“Darwin’s Four Great Books: The Origins of a Revolution”

Evolutionary Biologist, Author, Harvard University

Date: March 23
Time: 8 p.m.
Venue: Bethel AME Church, 501 W. Orange Avenue
Available via webcast


“Ed Wilson is one of the most influential thinkers of our time.” –  Steven Pinker, Evolutionary Psychologist, Author


“Wilson is one of our most distinguished evolutionists and a great champion of biodiversity. He is also one of the broadest thinkers on the intellectual stage today." – Paul R. Ehrlich, biologist, author


"He more than anyone understands the relationship between  genes and culture -- and it started with his ants."
– The Guardian

Now in his 80th year, Alabama-born Edward Osborne (E.O.) Wilson has long enjoyed a reputation as one of the world’s most distinguished scientists. A native of Birmingham, Wilson spent much of his childhood in Mobile, Alabama. By the age of 9, he was fixated on a dream of becoming a great biologist. All but completely blinded in one eye from a childhood fishing accident, he developed an acuity for studying small animals, the most prominent being ants.

By the time he completed a bachelor’s degree in biological science from the University of Alabama in 1950, Wilson had established himself as a remarkable talent in the field of myrmecology, the study of ants. When he finished a Ph.D. at Harvard University in 1955, he was recognized as the world’s foremost authority on ant biology. In the late 1950s, he worked out the underlying (and at the time, somewhat radical) theory of chemical communication among animals, proving the existence of compounds that later were identified as pheromones.

After being invited to join the Harvard faculty in 1956, Wilson spent the next 50 years building an extraordinary career that has produced hundreds of seminal works, including more than 25 books—two of which won Pulitzer Prizes. Today he remains at Harvard as Pellegrino University Research Professor Emeritus and Honorary Curator in Entomology.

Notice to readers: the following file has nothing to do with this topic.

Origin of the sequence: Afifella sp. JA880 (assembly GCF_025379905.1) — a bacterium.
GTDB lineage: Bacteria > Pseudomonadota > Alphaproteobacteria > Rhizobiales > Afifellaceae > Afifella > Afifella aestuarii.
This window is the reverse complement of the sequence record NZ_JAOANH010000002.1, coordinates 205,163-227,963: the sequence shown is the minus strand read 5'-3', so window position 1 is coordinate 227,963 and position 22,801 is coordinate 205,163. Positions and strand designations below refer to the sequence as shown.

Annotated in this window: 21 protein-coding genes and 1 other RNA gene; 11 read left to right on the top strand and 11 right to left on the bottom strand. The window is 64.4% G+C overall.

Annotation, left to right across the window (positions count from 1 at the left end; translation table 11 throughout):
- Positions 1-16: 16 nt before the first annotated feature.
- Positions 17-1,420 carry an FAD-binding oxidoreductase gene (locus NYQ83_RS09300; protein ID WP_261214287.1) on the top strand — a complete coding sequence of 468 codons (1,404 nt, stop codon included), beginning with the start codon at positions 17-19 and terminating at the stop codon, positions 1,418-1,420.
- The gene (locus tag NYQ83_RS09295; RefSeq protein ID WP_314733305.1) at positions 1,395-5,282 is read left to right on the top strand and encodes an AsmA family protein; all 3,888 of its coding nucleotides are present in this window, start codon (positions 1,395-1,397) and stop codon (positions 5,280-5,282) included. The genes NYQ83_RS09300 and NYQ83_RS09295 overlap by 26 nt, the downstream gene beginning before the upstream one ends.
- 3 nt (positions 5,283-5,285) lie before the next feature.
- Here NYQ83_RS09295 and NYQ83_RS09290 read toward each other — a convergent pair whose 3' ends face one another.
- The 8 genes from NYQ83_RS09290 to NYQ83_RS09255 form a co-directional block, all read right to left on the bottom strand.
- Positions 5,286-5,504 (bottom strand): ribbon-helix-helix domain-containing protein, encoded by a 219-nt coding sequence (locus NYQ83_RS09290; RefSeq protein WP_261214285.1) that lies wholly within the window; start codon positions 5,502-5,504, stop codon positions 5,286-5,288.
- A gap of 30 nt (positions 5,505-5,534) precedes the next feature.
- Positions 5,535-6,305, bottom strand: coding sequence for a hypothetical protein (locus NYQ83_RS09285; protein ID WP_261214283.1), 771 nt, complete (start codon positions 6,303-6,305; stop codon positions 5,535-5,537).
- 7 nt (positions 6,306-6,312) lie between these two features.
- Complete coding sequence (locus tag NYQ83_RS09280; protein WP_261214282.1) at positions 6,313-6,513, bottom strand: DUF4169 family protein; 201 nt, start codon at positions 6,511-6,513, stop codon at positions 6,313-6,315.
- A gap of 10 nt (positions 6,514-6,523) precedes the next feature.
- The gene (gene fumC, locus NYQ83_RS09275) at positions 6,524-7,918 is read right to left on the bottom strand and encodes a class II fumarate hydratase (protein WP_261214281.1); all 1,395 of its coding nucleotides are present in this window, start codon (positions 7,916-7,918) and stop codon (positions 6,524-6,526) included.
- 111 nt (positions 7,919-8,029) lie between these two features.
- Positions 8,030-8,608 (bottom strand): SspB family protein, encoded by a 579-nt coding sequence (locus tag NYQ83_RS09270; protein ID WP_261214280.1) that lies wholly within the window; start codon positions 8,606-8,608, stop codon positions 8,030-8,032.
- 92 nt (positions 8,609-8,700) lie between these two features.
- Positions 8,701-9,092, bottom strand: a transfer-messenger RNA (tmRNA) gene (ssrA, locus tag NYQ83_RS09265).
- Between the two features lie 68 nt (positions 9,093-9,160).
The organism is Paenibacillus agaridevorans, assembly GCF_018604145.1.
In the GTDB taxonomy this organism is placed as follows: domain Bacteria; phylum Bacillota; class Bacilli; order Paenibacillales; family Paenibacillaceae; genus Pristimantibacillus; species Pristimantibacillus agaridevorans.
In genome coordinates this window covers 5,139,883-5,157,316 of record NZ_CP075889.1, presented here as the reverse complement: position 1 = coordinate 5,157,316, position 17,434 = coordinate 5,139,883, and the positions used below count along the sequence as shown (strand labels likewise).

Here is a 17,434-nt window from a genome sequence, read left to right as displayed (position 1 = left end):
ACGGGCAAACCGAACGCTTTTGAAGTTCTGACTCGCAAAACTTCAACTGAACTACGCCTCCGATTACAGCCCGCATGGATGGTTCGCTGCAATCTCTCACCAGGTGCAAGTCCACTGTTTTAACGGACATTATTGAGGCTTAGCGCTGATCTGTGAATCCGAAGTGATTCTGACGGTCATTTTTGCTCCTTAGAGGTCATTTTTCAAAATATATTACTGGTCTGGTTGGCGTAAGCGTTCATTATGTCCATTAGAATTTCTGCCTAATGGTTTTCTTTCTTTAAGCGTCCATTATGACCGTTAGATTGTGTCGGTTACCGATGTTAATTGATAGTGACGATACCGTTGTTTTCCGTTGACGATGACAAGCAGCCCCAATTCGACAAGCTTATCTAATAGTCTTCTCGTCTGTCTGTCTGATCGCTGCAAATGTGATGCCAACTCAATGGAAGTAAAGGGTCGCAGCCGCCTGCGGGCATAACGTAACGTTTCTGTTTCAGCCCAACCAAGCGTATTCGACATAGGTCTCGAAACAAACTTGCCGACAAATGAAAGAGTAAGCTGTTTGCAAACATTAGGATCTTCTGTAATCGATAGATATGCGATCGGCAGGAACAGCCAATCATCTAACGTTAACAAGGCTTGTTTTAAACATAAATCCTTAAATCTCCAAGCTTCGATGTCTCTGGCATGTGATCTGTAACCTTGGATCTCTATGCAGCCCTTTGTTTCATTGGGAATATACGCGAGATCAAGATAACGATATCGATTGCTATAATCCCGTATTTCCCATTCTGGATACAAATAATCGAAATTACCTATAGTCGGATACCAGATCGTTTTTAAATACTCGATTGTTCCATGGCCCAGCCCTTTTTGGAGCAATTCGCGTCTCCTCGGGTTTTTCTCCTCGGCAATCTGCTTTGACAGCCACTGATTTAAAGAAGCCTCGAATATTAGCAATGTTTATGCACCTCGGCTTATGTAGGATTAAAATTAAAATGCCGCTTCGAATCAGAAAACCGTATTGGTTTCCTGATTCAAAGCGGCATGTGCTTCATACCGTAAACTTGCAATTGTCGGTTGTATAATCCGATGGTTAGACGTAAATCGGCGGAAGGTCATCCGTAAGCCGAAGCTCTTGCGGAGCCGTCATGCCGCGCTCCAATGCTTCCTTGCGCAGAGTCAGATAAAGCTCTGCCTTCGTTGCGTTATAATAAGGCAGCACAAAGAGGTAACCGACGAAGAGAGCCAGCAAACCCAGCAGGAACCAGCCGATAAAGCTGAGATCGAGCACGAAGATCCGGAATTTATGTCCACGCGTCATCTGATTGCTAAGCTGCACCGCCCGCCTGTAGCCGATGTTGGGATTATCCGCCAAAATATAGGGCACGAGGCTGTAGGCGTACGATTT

Scholars attribute Wilson’s groundbreaking research, original thinking, and graceful popular writing as having irrevocably changed the way humans think of nature, and our place in it. Two of his non-fiction books, The Ants (1990, with Bert Hölldobler) and On Human Nature (1978), won Pulitzers. In the latter book, Wilson addressed the venerable “nature vs. nurture” argument head on, arguing that the human mind is shaped as much by genetic inheritance as it is by culture (if not more).

That book was a response to an even more controversial book, Sociobiology: The New Synthesis, published in 1975.  In the book, Wilson applied the discipline of sociobiology—a field he defined as "the systematic study of the biological basis of all social behavior”—to the behavior of all species, including humans.  His observations on the biological origins of human nature and society put him at the epicenter of a heated debate in which he endured bitter personal attacks from powerful critics (e.g. Stephen J. Gould).  But Wilson’s ideas withstood the test of time, and thanks to discoveries in genetics and neuropsychology since the late 1970s, his fundamental ideas in sociobiology have won widespread acceptance throughout the scientific community.  Today, as “the father of sociobiology,” Wilson is credited with laying the scientific groundwork for the  burgeoning field of evolutionary psychology.

Since the 1986 publication of his book Biophilia (literally, the love of life) Wilson’s passion for spreading an environmental or "conservation ethic” has dominated his work.  Today he is one of the world’s most outspoken advocates for conservation and biodiversity, fighting to preserve the wondrous variety of the natural world.

Last year, as a tribute to Wilson’s enormous contribution to conservation biology, Florida Panhandle-based conservationist M.C. Davis announced the establishment of the E.O. Wilson Biophilia Center. Scheduled to open in the fall of 2009, the 25,000-sq.-ft center is being built inside Davis’ 48,000-acre Nokuse Plantation in Walton County. Featuring an exhibit hall, theater, nature trails and laboratories, the center is being designed as one of the country’s elite educational centers available to teachers and students of all ages interested in fields ranging from population genetics to wildlife management.

Wilson’s latest literary project is a first novel, a work-in-progress with an environmental theme set in the South.  A prominent feature in the book, according to the author, is research being conducted by biologists at Florida State University. 

Above photo by Joe D Pratt.